Certainly, it’s a mouthful to say and as for the pronunciation… well, give it try it this way: urrr-lick-eeee-o-sis. Now, despite what you might be thinking, it’s not some tasty new dish (you didn't think that?): it’s a disease transmitted to dogs via ticks that are infected with Ehrlichia bacteria. The nasty little critters, which are considered part of the arachnid family, are indeed commonly found throughout the UAE, even with the absurdly harsh climate experienced here (they thrive in humid climates). And as parasites that like to suck blood from mammals (they’re just like little, teeny-tiny vampires!), they pass diseases on to their hosts - in this case, your pooch (and even on to humans) with a bite (CHOMP! CHOMP!). The slightly good news is that the disease has not yet appeared in cats in the UAE. To protect their dogs, Dubai owners will want to become familiar with theses little pests, understand how to prevent them from feasting on your canine buddy, and how to recognize the symptoms of the disease and how to treat it if, in fact, your furball does indeed become infected.
Firstly, know that every tick bite on your dog does not mean she’ll be infected. Usually, she won’t even notice the bites (nor will you) and she’ll suffer no illness or side effects. Ticks can be picked up in a variety of places, so no location is immune - they can be found in grassy areas, on plants, on shrubs and on other pets and animals. Once they land on their host, they’ll find a nice, cozy spot to tuck in for a meal. So, while they can be found almost anywhere on your pup, they do tend to hang out in places that are hard-to-reach, such as behind her ears, in her groin area and on the back of her neck. If you do indeed find a tick crawling about, grab a piece of sticky tape, catch him on the tape and cast him away into the rubbish bin never to be seen again! And if you come across an affixed tick… well, there is an art to their removal and if you do decide to tackle it on your own, be very careful to remove every last bit of the entire insect, especially its head. There are many suggestions on how to remove a tick (do a quick Internet search and you’ll see) but if you’re keen on getting the mini-Dracula off your dog and don’t feel sufficiently confident to tackle the task yourself, certainly do consult your vet.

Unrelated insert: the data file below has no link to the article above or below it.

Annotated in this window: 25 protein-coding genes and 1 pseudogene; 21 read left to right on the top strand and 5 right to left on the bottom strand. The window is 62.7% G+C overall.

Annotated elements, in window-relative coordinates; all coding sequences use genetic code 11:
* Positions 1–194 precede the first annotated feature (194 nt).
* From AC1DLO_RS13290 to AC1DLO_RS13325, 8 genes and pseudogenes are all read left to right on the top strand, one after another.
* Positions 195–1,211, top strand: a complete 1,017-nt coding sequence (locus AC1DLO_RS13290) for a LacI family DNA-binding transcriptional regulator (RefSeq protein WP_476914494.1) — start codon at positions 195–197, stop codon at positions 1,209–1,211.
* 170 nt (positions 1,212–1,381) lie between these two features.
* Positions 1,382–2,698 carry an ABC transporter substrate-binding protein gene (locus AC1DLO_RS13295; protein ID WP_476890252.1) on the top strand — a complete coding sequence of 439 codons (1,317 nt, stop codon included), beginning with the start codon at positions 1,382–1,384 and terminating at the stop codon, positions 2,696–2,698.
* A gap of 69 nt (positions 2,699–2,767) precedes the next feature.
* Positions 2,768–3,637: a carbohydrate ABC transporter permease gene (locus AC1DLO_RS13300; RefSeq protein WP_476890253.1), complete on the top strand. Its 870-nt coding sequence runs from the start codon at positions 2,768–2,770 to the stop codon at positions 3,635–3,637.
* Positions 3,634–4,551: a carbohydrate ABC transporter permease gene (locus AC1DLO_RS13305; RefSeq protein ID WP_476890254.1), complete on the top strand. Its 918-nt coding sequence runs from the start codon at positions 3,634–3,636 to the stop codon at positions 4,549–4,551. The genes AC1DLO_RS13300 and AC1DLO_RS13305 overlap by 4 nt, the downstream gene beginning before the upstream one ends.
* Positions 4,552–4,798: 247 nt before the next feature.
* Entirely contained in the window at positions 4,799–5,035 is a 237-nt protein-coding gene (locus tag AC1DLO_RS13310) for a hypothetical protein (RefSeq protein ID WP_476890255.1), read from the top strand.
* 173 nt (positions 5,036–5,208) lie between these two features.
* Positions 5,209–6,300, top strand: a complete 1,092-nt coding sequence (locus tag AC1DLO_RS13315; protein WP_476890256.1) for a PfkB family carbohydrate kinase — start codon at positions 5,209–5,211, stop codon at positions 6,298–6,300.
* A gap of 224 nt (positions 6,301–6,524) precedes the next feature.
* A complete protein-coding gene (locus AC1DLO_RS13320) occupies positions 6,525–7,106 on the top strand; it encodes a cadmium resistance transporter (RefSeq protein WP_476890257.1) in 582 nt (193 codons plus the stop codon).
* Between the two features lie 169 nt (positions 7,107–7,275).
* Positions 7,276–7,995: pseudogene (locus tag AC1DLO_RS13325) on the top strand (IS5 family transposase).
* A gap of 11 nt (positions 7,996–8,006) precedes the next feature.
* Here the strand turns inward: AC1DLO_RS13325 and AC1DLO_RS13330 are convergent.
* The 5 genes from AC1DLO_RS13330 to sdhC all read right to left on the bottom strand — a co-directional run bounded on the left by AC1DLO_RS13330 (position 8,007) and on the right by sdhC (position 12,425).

As for treatment, regular use of Frontline spot-on every 3-4 weeks will do and for pups with lush, hairy coats, a coating with Frontline spray on the legs and underbelly adds an extra layer of tick prevention. And for those who live in an area teeming with ticks, a tick collar in addition to the application of Frontline should help (it’s also extra protection in case you... ah… maybe… forget to apply Frontline in a timely manner). Do note that the disease can be transmitted if the tick is latched on for more than two days. Furthermore note that the incubation period varies from 1-3 weeks, so if your dog is regularly treated against ticks, the chance of one actually being able to attach long enough to transmit the disease is really dramatically decreased.
Ehrlichiosis is one of the more difficult diseases to notice in your pup and can go unnoticed for quite some time. If you suspect she may be not herself and notice any of the following symptoms, she may be affected:
If she does indeed exhibit any of the above symptoms, your vet can confirm the disease through a blood test, and once diagnosed her treatment will most likely include a four-week course of antibiotics. Lastly, it is important to know that without treatment, the disease can be fatal, so if you do notice that she’s not herself, a visit with your vet is a good idea.
And for those who do board their pets, be aware that most facilities will require the application of Frontline. Here’s a bit more about how we deal with this: https://www.dkc.ae/what-we-do/boarding-daycare/prices-admission-requirements
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